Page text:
By Cheryl Brown
The Riverside Branch of the NAACP held one of their most successful dinners to date in the Music Room of the historic Mission Inn in Riverside. It was so successful that the location had to be changed to accommodate the crowd who requested tickets.
Maybe it was the fact that they had such great awardees, or three major speakers, or the inclusion of a heart wrenching presentation to the mothers of locally murdered youth, or maybe there is a new sense of the importance of the NAACP that brought youth, adults, senior citizens, ministers, community people and businesses to the Mission Inn for the annual dinner.
Whatever the reason, over three hundred people crowded in the Music Room at the Mission Inn and enjoyed a wonderful meal and program. In fact, the program was so rich that it could have been three or four programs.
Jennifer Vaughn Blakely, was a masterful mistress of ceremonies as she moved the program along. Mark Seay, former NFL star for the San Diego Chargers, spoke of his successes and his failures and how his life was full because of his persistence and his tenacity. He showed a film clip that told his story.
His career was cut short when he took a bullet in the kidney protecting his young niece from a drive-by shooting during her birthday party in Long Beach. He was told he would never be able to fulfill his dream of playing for the NFL but he defied the naysayers and became successful. He admonished the students to never give up and make something out of their life.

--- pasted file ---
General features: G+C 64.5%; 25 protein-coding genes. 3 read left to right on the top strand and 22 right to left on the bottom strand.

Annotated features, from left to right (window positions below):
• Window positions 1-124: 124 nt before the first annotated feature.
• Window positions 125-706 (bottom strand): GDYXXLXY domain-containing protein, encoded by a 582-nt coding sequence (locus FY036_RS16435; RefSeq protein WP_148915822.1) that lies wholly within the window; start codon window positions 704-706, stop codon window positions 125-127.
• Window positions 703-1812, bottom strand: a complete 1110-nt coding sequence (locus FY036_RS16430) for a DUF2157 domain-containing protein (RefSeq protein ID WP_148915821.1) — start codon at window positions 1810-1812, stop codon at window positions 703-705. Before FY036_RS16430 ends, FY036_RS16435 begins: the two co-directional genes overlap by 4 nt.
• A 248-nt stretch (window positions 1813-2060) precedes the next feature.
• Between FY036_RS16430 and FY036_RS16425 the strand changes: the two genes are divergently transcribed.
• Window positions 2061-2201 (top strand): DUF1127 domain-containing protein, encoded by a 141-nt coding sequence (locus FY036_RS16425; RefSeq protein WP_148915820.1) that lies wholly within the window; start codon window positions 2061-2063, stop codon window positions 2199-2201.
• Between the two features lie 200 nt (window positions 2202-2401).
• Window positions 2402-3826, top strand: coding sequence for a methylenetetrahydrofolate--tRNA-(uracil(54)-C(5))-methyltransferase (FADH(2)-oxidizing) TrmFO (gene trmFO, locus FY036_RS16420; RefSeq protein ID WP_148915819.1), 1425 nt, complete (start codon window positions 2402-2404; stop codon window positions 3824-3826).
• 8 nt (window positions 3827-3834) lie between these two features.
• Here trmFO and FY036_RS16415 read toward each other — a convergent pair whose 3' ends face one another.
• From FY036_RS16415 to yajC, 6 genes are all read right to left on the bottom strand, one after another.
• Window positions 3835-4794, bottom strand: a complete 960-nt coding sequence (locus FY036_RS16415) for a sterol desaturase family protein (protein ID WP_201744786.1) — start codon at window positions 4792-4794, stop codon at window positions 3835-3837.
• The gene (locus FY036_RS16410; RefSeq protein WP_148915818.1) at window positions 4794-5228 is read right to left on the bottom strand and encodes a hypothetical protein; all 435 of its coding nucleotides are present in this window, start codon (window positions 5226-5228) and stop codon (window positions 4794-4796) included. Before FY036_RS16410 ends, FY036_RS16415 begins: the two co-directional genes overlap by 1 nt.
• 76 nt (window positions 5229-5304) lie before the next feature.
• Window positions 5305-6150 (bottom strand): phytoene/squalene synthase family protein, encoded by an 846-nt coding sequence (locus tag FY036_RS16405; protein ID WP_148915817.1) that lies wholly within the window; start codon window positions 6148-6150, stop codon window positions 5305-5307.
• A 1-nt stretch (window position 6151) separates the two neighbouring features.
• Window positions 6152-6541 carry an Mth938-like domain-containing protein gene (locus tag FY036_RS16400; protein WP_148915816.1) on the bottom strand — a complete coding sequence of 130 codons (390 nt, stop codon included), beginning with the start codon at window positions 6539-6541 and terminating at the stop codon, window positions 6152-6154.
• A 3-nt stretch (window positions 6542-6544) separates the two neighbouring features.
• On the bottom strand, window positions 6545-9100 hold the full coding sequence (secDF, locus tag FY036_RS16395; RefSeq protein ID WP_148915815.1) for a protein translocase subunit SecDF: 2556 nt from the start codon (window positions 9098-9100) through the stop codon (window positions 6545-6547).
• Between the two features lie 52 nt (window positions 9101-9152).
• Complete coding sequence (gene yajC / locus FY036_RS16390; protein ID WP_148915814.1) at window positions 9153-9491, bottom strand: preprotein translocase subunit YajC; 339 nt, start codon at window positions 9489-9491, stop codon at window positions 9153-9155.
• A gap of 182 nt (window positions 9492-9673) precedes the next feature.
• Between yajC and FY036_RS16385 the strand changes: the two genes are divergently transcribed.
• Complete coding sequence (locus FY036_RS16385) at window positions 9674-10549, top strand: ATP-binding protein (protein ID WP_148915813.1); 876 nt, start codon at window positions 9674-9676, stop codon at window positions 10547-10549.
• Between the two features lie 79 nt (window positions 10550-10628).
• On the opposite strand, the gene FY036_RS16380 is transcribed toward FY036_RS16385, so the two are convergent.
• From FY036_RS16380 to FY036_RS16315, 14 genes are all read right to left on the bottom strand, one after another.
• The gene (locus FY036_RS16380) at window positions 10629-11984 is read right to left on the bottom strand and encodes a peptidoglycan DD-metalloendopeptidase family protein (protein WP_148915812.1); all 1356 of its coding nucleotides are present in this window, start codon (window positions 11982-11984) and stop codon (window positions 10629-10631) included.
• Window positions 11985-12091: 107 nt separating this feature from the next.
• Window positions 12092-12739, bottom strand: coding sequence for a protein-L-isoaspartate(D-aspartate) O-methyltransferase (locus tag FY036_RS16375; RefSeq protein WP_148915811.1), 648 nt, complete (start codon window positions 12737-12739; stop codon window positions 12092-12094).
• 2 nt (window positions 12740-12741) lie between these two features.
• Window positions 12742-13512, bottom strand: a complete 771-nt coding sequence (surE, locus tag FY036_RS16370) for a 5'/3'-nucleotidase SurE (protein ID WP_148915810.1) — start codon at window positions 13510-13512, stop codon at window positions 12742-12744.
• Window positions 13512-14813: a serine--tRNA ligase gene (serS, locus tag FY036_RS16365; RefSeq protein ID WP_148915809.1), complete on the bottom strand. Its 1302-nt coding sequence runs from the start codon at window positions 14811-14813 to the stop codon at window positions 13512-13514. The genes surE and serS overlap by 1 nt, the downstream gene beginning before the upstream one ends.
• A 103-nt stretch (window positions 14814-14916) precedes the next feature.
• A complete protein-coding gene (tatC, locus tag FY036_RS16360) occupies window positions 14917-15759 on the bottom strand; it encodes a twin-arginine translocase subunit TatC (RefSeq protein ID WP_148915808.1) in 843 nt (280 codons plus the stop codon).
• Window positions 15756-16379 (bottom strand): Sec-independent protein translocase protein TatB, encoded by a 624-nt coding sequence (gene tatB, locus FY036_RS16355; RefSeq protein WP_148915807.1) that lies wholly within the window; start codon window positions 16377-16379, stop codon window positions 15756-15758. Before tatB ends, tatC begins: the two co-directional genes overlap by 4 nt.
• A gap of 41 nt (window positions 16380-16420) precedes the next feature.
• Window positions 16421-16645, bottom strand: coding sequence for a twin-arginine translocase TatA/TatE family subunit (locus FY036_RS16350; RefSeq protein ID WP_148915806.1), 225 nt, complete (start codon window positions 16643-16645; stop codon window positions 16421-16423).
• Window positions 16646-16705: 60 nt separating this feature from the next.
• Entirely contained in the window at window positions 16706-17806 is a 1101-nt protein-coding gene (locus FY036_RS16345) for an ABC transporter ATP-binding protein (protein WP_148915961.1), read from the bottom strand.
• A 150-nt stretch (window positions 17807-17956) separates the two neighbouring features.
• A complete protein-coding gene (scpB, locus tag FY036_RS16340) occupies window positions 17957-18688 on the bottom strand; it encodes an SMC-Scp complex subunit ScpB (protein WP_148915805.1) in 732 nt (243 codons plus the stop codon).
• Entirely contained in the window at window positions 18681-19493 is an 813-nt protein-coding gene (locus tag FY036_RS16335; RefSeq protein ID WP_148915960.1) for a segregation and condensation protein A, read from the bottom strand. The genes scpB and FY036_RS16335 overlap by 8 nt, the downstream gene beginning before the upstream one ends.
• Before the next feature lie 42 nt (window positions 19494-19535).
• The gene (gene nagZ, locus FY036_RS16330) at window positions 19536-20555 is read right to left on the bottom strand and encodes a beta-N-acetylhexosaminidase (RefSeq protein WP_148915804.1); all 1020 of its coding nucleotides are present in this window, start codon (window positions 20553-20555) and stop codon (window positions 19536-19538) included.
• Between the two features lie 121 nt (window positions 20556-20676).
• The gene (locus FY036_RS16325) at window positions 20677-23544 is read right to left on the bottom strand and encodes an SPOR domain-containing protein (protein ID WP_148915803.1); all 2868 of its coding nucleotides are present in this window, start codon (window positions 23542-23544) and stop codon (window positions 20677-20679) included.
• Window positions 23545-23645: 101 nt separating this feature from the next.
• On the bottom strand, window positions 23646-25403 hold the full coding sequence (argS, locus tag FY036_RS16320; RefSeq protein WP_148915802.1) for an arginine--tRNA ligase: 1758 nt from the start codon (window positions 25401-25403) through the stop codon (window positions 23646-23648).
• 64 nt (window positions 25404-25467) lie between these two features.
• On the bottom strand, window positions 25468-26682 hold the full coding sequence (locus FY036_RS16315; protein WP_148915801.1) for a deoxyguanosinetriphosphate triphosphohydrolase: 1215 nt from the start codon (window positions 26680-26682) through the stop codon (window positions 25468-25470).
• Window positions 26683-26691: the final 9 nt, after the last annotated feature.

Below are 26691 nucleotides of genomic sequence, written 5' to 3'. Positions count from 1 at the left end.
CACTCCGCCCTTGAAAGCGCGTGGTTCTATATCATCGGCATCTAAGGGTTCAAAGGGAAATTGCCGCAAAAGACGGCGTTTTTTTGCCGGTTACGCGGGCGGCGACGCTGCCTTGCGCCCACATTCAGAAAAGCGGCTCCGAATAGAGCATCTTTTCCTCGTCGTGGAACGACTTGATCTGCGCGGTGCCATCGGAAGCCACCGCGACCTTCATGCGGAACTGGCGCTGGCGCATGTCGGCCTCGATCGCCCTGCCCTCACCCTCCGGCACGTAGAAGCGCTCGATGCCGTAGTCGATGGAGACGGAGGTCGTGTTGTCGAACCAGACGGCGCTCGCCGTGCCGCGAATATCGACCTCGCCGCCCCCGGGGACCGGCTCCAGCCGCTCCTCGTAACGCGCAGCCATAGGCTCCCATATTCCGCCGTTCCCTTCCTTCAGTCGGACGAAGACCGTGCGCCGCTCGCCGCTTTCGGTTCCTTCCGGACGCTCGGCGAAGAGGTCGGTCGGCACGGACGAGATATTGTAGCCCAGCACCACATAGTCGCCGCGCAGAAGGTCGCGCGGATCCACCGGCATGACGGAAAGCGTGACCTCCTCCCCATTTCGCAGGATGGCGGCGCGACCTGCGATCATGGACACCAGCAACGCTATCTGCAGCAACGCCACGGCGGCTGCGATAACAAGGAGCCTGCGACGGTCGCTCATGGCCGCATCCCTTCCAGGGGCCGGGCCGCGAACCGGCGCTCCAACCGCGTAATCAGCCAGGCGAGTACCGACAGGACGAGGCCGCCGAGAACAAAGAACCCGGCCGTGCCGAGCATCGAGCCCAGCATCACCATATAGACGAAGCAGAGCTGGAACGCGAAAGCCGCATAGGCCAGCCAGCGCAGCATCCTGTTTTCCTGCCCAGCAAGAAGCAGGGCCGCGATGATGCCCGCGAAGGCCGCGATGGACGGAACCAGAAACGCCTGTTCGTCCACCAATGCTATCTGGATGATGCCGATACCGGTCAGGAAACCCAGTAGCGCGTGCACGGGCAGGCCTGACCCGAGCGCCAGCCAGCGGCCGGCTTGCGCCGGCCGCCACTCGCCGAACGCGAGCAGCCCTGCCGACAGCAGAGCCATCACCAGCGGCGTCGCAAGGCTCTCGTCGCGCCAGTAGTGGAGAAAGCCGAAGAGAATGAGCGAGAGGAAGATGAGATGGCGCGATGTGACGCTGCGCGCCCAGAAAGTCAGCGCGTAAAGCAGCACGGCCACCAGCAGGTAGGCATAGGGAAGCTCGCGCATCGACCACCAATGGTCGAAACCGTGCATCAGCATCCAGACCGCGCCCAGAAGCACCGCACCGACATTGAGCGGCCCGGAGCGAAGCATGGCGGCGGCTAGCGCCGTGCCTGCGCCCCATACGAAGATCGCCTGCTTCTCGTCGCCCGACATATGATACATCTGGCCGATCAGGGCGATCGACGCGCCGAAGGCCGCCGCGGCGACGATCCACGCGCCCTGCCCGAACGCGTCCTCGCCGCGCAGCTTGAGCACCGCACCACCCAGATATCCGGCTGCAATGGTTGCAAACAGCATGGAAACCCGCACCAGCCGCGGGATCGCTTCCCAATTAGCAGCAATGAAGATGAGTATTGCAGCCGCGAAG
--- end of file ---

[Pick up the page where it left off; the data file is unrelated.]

In-between each speaker were presentation of awards to community members. The second speaker was Eddie Talbert who produces a television show on Charter Cable, Tha Juke Joint, that showcases local talent. He spoke about the youth and said his emphasis is on education, media resources and mentoring.
Judge Fields was the final speaker bringing to a close a very full program. His address focused on how "You Can Do It" as he spoke about his life, his strict father, loving mother and the things that gave him the success he is enjoying today.
Fields is the first and only Black Judge in the County of Riverside. He was appointed by Governor Gray Davis. Fields said his father thought you could never just sit around. If his dad came home and they were inside they would run outside and begin pulling weeds anything to let him know their time was not being spent idly.
He spoke of his quest for knowledge. Admitting that he was not always fond of studying he said his awakening came when he was challenged by a teacher to study for 15 minuets before returning to school the next day to take a test. He did, and the next day he was surprised when he realized he knew the answers on the test.
"I was amazed. I actually knew the answers," he told the chuckling audience. He found the keys to success and began to study more and more and more. Before long he was finishing high school and on his way to college. School was not difficult because he prepared for it.
A presentation that left no dry eyes was to the mothers of slain children: Anthony Sweat, Markess Lancaster, Dane Cox and Tory Howe-Lynch. The pain of their loss was worn on their faces as they tried to compose themselves to speak. They each said we must do something to stop the violence. Unveiled for emphasis was a beautiful painting of their four murdered sons.
Other awardees included:
Community Activism, PASTOR RICHARD RIOS/RUBEN GUITRON and Community Alliance Network Rehabilitation Committee;
Education, CHUCK MOORE - Cal State Fullerton;
Law Enforcement JOANNE GORDON - Warden, CRC;
Religious Achievement, MORENO VALLEY STUDY GROUP and PASTOR JESSE WILSON - Kansas Avenue SDA Church;
Corporate Achievement, RON HULEY - Boss Dawg Barbeque;
Young Adult, NAAEM NEWMAN/LYDELL TURNER/LAURHAN BEATO;
and President Award, DALE KINNEAR Principal North High School
NAACP President Rucker-Hughes was very pleased with this years event and said planning for next year begins next month.
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